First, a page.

It’s time for Christians to declare jihad on Christian Fundamentalism

I’ve finally realized (as some have suggested here) that for years I have been dishonest.  In order to help rectify this I’ve decided to change my tag line. Though it’s always said “Sharp Iron: testing the mettle of conventional religion”, my focus has really been on questioning the validity and the intentions of Christian Fundamentalists. I never seriously wanted to take Muslims or Hindus or Buddhists to task (enough Christians were already doing that) but did so occasionally to throw the odd bone to my Fundamentalist critics.  I wanted to be perceived as being fair. But I have dropped the charade and my new tag line now reads: “testing the mettle of Christian Fundamentalism” (which if you think about it, is a much simpler task than the previous one).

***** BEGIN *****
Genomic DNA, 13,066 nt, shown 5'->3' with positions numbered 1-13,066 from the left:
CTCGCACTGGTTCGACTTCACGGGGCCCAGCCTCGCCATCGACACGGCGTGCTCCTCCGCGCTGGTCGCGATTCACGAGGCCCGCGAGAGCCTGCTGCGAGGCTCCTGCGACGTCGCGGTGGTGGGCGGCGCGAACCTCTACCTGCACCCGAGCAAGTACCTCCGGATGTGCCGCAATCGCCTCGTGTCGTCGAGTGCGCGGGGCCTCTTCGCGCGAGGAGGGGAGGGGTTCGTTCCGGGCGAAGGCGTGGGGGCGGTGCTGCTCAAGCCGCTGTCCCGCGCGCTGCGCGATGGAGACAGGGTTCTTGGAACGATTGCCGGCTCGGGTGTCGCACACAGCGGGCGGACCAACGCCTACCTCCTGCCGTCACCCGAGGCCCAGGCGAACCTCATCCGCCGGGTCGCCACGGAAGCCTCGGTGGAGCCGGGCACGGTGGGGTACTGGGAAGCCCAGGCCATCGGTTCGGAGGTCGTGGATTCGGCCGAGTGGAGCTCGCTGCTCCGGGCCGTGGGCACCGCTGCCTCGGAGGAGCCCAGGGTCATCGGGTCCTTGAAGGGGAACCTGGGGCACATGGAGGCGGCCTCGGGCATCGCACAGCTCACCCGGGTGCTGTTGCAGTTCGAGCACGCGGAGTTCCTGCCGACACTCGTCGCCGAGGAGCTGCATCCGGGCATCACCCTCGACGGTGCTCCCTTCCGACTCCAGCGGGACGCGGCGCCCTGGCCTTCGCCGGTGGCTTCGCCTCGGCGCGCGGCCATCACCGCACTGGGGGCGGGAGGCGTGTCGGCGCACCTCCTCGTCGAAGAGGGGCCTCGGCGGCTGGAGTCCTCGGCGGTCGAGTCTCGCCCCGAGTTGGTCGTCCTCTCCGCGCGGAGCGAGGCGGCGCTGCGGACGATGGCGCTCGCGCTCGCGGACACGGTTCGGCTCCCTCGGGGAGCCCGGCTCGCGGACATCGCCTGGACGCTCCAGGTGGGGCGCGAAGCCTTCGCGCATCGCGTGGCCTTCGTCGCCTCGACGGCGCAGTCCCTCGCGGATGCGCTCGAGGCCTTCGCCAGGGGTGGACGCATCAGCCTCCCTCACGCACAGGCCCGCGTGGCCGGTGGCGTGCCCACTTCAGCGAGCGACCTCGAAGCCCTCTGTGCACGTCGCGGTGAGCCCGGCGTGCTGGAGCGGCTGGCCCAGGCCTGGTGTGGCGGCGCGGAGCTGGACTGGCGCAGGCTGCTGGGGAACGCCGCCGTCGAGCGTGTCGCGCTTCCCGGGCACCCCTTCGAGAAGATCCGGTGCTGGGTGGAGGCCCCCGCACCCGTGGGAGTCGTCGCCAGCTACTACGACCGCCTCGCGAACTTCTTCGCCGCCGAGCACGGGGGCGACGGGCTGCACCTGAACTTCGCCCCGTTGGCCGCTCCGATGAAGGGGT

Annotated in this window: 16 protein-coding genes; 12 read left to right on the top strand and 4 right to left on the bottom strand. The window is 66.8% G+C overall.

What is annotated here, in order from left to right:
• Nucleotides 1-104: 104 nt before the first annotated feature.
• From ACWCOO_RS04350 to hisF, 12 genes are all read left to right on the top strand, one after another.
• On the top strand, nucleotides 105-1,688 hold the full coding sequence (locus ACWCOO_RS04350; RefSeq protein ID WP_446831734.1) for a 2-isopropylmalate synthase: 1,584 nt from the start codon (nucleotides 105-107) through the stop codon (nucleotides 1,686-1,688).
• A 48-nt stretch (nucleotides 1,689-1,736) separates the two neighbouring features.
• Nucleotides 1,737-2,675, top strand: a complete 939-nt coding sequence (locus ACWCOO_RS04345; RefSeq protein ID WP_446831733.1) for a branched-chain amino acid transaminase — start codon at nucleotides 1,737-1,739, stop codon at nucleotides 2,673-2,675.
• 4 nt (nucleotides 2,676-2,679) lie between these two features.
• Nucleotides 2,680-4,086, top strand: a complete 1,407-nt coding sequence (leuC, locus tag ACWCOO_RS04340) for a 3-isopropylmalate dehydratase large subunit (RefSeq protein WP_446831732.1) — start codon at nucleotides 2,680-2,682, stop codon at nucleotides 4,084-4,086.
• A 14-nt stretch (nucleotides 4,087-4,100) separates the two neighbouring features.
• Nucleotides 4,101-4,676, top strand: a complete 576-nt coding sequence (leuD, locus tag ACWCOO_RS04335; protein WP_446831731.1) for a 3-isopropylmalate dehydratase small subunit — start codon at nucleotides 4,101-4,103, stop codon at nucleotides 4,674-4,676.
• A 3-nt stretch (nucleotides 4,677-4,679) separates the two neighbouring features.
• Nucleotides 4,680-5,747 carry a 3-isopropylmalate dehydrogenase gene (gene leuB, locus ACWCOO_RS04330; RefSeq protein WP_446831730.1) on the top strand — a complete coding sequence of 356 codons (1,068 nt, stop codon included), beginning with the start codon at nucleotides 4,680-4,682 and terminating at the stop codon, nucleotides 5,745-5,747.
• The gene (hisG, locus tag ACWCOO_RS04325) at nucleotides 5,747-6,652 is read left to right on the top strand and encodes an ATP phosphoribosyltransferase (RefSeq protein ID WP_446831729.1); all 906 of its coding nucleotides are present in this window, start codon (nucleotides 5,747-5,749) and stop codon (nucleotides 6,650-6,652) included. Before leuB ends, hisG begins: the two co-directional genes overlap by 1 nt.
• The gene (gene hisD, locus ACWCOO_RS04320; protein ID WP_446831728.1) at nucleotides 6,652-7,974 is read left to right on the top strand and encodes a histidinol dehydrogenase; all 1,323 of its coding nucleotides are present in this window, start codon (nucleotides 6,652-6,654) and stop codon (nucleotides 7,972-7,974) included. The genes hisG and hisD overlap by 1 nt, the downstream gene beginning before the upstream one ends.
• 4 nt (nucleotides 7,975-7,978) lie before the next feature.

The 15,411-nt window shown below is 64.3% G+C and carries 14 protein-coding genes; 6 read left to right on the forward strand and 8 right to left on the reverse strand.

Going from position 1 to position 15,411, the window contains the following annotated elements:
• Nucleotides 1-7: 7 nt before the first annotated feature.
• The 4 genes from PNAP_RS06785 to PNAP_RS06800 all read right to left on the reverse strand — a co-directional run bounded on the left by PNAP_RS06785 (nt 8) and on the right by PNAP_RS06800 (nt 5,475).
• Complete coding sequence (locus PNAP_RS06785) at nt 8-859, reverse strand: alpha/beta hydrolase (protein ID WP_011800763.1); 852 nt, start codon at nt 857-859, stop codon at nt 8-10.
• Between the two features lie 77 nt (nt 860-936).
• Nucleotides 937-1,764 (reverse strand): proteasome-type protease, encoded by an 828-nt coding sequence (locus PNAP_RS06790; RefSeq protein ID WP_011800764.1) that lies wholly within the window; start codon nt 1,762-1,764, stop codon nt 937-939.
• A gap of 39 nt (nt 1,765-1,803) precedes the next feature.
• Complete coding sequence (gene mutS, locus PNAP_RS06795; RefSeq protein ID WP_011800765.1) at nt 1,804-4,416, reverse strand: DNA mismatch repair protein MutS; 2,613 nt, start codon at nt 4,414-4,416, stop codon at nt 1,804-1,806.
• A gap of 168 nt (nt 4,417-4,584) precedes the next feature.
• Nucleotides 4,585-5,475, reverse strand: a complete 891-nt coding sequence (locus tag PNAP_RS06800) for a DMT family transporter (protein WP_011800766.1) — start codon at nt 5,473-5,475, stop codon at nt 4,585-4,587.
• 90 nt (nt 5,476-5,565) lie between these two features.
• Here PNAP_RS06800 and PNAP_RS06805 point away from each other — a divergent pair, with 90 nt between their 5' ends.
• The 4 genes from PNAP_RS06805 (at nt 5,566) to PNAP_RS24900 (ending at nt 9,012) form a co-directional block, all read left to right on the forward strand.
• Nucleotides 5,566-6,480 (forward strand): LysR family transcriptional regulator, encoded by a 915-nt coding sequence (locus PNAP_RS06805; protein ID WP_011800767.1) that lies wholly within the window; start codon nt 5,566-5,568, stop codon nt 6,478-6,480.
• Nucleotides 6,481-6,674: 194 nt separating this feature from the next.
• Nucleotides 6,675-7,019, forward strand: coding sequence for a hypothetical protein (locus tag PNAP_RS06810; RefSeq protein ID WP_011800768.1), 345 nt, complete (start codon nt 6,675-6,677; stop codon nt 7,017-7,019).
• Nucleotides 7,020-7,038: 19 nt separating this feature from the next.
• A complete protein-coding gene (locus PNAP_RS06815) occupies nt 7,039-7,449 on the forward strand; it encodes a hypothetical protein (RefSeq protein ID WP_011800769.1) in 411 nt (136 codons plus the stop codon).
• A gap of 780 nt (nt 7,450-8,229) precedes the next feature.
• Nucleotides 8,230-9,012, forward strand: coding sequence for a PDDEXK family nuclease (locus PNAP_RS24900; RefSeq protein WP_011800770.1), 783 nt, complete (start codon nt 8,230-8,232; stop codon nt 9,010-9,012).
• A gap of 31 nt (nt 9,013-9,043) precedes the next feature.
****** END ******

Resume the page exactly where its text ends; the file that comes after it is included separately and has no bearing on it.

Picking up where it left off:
Over the years my opponents often accused me of being just as intolerant as those I accused of intolerance. I no longer waste my breath trying to point out the fallacy inherent in this argument. But I am not going to pay lip service anymore to the idea that there is value, perhaps hidden, in the theology and politics of the Christian Fundamentalists. I strongly feel that Fundamentalist of all stripes are allowed, by the Constitution and just plain civility, to voice their skewed opinions but there is no reason for me to pretend that they might edify  me or anyone else.